A half-century later, Katsushika Hokusai, the Japanese painter and printmaker, gained notoriety for his images of the iconic Mount Fuji. In the 1820s, Hokusai produced a series of images entitled “Thirty-six Views of Mount Fuji.” Printed in postcard format using the characteristic ukiyo-e style of woodblock painting, these images remain popular today. (“The Great Wave” is probably the most famous of these paintings.) Not only do these paintings convey the monumental size of Fuji, which is visible from almost anywhere in Tokyo on a clear day, they also pay homage to the Japanese love affair with this volcano. Hokusai’s work depicts a beauty and simplicity in traditional Japanese life. Ever-present in these images of fishermen, farmers and gentry is the large composite cone of Fuji. For the most part, the pictures eschew realism, but they do serve to capture the romance of a volcano believed in Japanese legend to house the source of eternal life. Hokusai’s work was influential not just in Japan but outside the country as well. His style became increasingly fashionable in the rapidly industrializing Europe of the 19th century. The movements of Impressionism, Art Nouveau and Modernism were all inspired by Hokusai’s work, with Monet and Renoir, among many others, becoming avid followers.
Later in the 19th century, the massive August 1883 eruption of Krakatoa in Indonesia also featured prominently in some paintings. British painter William Ashcroft painted vivid red sunsets in November 1883. And, although heavily debated, researchers have theorized that the blood-red skies in Edvard Munch’s series of “The Scream” paintings were directly related to the Krakatoa eruption, even though the works were painted a decade later.
It is not just from antiquity that we witness the artistic influence of volcanoes. The Tigua people of Ecuador show us that volcanic painting is still going on today. These indigenous artisans live among some of the country’s most explosive volcanoes. Despite this seemingly perilous existence, the Tigua continue to paint bright and vibrant pictures of Andean life among the volcanoes. Their paintings, traditionally on sheepskin, are a reminder that volcanoes are part of the everyday tapestry of life: Volcanoes are seen as less of a constant hazard, and more as part of the backdrop of the lives of the Tigua. Following the eruption of Iceland’s Eyjafjallajökull in 2010, Scottish poet Dame Carol Ann Duffy was compelled to write the poem “Silver Lining” about the enormous disruption that the volcano caused.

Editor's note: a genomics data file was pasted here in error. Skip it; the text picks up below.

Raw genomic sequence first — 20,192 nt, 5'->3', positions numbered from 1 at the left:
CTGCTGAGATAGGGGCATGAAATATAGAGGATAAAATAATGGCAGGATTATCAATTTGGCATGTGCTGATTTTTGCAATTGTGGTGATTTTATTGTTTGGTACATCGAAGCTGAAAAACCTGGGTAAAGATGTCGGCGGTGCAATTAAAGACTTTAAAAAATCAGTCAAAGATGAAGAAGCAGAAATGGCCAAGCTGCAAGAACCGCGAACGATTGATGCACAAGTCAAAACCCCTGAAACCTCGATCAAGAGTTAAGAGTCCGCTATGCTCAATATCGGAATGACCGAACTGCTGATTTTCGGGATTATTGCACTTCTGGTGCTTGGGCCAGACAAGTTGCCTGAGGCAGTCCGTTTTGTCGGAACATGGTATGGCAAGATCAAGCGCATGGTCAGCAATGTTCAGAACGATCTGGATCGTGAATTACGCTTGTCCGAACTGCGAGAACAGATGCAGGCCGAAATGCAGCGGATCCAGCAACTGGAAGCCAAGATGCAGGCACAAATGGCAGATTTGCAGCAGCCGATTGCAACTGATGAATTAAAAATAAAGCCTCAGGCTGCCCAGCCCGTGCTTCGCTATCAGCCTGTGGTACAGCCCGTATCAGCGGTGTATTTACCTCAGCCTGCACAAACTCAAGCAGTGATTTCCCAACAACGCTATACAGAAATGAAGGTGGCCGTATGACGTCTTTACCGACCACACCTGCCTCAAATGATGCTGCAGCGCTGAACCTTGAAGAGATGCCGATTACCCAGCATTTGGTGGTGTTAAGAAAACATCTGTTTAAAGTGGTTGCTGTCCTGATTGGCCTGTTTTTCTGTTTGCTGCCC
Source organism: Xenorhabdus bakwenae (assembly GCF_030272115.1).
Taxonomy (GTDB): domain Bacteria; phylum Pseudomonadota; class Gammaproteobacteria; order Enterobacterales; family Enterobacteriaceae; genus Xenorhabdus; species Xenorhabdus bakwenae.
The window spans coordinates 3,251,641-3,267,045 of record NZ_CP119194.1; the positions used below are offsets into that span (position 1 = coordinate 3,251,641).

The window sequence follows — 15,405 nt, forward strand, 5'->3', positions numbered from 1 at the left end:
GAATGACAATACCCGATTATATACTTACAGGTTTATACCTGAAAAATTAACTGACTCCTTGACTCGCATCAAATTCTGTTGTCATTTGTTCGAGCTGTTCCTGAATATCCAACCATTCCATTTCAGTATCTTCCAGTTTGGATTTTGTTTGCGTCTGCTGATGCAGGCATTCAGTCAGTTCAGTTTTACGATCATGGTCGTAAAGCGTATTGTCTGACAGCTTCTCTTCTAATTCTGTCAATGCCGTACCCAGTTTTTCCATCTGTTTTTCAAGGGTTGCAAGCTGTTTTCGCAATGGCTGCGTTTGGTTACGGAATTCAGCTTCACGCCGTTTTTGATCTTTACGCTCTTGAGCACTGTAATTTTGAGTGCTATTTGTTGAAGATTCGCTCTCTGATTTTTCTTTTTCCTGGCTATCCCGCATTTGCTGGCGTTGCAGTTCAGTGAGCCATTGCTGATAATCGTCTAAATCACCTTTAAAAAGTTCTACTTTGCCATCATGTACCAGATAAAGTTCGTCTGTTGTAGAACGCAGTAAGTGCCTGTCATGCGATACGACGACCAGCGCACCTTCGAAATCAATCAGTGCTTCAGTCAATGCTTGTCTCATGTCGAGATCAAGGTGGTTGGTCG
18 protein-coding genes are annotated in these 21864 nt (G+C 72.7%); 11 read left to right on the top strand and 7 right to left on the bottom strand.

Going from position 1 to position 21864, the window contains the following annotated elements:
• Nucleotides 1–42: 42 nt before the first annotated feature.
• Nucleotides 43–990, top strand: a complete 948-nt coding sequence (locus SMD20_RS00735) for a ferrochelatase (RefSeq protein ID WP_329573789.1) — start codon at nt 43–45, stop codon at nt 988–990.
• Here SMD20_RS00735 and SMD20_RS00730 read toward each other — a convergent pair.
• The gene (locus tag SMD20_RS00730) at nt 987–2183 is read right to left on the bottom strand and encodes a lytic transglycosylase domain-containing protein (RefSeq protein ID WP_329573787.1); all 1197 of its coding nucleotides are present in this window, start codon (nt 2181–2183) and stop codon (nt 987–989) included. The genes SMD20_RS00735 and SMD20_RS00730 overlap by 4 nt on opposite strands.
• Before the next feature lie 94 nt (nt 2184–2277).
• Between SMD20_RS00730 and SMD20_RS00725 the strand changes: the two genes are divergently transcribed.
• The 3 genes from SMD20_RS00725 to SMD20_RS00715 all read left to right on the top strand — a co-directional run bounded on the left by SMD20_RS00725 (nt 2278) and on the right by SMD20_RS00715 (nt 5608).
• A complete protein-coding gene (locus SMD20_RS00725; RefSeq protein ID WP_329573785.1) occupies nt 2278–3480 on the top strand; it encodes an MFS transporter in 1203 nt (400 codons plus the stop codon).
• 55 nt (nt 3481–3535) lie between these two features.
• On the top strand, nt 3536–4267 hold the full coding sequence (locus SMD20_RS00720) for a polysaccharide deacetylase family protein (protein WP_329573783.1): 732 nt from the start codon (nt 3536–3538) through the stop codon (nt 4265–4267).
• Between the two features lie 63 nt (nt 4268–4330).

Five miles up, the hush and shoosh of ash, yet the sky is as clean as a wiped slate– I could write my childhood there. Selfish to sit in this garden, listening to the past– a gentleman bee wooing its flower, a lawnmower– when grounded planes mean ruined plans, holidays on hold, sore absences from weddings, funerals, wingless commerce. But Britain’s birds sing in this spring, from Inverness to Liverpool, from Crieff to Cardiff, Oxford, London Town, Land’s End to John O’Groats; the music silence summons, that Shakespeare heard, Burns, Edward Thomas; briefly, us.
Over the millennia, volcanic eruptions have provided lush soils on which civilizations developed, and they have destroyed civilizations as well. They have governed religions, inspired art, and have had significant effects upon our climate and our psyches. It’s inevitable that volcanoes will continue to influence the course and nature of our lives. In the same way these colossal formations have shaped the physical world, they will no doubt continue to influence our cultural and artistic heritage.